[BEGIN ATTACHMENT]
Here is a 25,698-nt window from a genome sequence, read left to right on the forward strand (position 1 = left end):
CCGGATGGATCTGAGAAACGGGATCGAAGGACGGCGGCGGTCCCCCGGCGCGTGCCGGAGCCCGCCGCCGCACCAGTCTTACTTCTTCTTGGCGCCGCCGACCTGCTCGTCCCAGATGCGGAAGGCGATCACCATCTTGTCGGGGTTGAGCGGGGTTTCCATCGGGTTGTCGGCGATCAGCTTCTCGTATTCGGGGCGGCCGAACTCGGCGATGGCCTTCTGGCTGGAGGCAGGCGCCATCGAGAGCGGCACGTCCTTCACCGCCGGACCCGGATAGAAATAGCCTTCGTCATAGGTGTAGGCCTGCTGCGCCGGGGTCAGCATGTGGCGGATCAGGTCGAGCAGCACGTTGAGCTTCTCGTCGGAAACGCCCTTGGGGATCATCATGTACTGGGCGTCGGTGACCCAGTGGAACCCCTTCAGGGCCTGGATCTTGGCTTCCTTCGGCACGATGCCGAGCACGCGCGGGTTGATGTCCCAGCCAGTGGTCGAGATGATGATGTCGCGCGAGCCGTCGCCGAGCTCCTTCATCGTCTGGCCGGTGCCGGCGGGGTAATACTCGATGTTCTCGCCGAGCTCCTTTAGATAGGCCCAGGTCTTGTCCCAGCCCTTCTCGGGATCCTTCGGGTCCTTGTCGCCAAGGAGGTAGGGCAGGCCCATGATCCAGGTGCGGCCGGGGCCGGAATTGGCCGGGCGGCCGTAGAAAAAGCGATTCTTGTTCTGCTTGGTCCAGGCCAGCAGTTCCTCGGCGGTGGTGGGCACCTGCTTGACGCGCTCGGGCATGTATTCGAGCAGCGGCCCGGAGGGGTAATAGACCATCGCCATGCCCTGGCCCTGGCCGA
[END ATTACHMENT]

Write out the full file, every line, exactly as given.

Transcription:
Here is a 25,698-nt window from a genome sequence, read left to right on the forward strand (position 1 = left end):
CCGGATGGATCTGAGAAACGGGATCGAAGGACGGCGGCGGTCCCCCGGCGCGTGCCGGAGCCCGCCGCCGCACCAGTCTTACTTCTTCTTGGCGCCGCCGACCTGCTCGTCCCAGATGCGGAAGGCGATCACCATCTTGTCGGGGTTGAGCGGGGTTTCCATCGGGTTGTCGGCGATCAGCTTCTCGTATTCGGGGCGGCCGAACTCGGCGATGGCCTTCTGGCTGGAGGCAGGCGCCATCGAGAGCGGCACGTCCTTCACCGCCGGACCCGGATAGAAATAGCCTTCGTCATAGGTGTAGGCCTGCTGCGCCGGGGTCAGCATGTGGCGGATCAGGTCGAGCAGCACGTTGAGCTTCTCGTCGGAAACGCCCTTGGGGATCATCATGTACTGGGCGTCGGTGACCCAGTGGAACCCCTTCAGGGCCTGGATCTTGGCTTCCTTCGGCACGATGCCGAGCACGCGCGGGTTGATGTCCCAGCCAGTGGTCGAGATGATGATGTCGCGCGAGCCGTCGCCGAGCTCCTTCATCGTCTGGCCGGTGCCGGCGGGGTAATACTCGATGTTCTCGCCGAGCTCCTTTAGATAGGCCCAGGTCTTGTCCCAGCCCTTCTCGGGATCCTTCGGGTCCTTGTCGCCAAGGAGGTAGGGCAGGCCCATGATCCAGGTGCGGCCGGGGCCGGAATTGGCCGGGCGGCCGTAGAAAAAGCGATTCTTGTTCTGCTTGGTCCAGGCCAGCAGTTCCTCGGCGGTGGTGGGCACCTGCTTGACGCGCTCGGGCATGTATTCGAGCAGCGGCCCGGAGGGGTAATAGACCATCGCCATGCCCTGGCCCTGGCCGA